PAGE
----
Newcastle-based, Peacocks Medical Group, has announced its annual FORTH conference will be returning in January.

It will take place at Newcastle-Gateshead, Hilton Hotel on 15 January, with delegates having the option of attending in-person or watching online.

Held in association with the British Association of Prosthetics and Orthotists (BAPO), the conference will be a multi-disciplinary approach to hypermobility and Ehlers-danlos syndrome.

Prior to Covid-19, the company had hosted an annual orthotic conference at the Centre For Life, in Newcastle, for the last 17 years.

As Peacocks has grown to a national company, the conference has been rebranded as FORTH, Forward Orthotic Thinking.

Established in 1903, Peacocks Medical Group is a multi-award-winning, family-run group, providing outstanding care in the delivery of both clinical services and medical equipment to the NHS and the private sector.

The company has a long tradition of developing and supporting the orthotic profession and its role in treatments.

Colin Peacock, the immediate past chairman of the company, was instrumental in the development of the profession as a science and recognised allied health profession. He was also the first orthotist to chair the International Society for Prosthetics and Orthotics UK. The second orthotist to be chair was Paul Charlton, a senior orthotist at Peacocks. Paul also sits on the executive committee of the British Association of Prosthetists and Orthotists (BAPO) and plays a key role in organising the FORTH conferences.

The event will welcome clinical academic specialists including, Victoria Harbottle, senior paediatric physiotherapist at the Great North Children’s Hospital and NIHR/HEE pre-doctoral clinical academic fellow who will provide a paediatric overview.

Rachel Cooper, MCSP and Liz Clayton MCSP, specialist physiotherapists at the Great North Children’s Hospital RVI, will discuss current physiotherapy treatment. Dr Vadiveulu Saravanan, consultant rheumatologist, Queen Elizabeth Hospital Gateshead Health NHS Foundation Trust, will address the subject of what happens in an adult world?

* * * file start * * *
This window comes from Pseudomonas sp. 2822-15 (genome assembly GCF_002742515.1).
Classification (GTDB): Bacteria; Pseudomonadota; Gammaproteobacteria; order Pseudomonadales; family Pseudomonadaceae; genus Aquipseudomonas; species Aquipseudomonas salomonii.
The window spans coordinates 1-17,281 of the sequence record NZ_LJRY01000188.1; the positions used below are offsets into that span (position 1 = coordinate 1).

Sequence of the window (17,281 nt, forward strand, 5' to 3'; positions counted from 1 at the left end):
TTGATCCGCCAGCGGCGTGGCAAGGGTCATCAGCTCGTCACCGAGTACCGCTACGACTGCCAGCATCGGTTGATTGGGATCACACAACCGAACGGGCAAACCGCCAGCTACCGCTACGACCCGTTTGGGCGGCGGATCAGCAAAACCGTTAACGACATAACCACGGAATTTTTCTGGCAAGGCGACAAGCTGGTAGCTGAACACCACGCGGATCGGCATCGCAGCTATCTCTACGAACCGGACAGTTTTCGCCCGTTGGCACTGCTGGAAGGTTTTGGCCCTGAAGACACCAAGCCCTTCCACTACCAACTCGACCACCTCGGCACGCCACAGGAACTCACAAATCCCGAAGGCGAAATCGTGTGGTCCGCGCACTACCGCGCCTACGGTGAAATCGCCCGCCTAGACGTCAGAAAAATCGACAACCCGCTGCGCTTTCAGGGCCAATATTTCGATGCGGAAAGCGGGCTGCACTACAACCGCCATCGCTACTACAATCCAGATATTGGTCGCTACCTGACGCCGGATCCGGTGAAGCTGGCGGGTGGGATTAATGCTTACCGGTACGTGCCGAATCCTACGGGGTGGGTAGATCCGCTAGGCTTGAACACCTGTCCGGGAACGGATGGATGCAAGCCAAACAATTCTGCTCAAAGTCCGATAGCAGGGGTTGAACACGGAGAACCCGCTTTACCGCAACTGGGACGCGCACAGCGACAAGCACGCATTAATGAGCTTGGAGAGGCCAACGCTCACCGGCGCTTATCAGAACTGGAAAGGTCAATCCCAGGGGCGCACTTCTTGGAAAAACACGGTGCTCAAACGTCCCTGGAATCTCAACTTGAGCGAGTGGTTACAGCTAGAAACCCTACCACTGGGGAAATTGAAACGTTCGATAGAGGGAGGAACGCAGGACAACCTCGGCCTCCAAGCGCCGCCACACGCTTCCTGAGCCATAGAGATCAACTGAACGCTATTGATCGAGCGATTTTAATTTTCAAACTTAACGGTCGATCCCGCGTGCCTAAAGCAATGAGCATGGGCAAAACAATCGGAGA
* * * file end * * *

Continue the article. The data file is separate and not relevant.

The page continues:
Helen McCormack, senior orthotist at Peacocks Medical Group will look at Orthotic options, treatment principles and options for approach and Amy Telford, specialist occupational therapist, Great North Children’s Hospital RVI will end the discussion on the topic of occupational therapy options, treatment and principles and options for approach.

Helen McCormack, said: “We are looking forward to welcoming a range of speakers, all experts in their respective fields to our first live event following the pandemic. It is in a hybrid format, so those who can’t attend in-person have the option to stream the conference on the day.

“The aim is to highlight the different approaches to hypermobility spectrum disorders (HSD) and Ehlers-danlos syndrome. HSD are a group of conditions related to joint hypermobility. HSD are intended to be diagnosed after other possible answers are excluded, such as any of the Ehlers-danlos syndromes (EDS), including hypermobile EDS (hEDS). HSD, just like hEDS, can have significant effects on our health.

“As an orthotist, I first had exposure to hypermobility whilst undergoing university placements and really recognised the stigma attached to it due to a lack of education for clinicians, patients and their families.

“There are many obvious difficulties in diagnosing patients with Hypermobile EDS. Symptoms are wide-spread and can include extreme tiredness, joint pain, digestive problems such as heartburn constipation, dizziness, and many more, which is why pinpointing a diagnosis and treatment can be difficult.

“After years of extensive research, the question still remains… How do you treat hypermobility and EDS? I have come to the conclusion that you can’t – but you can manage each case. I am looking forward to discussing the various treatment options available and to continue the conversation amongst my peers.”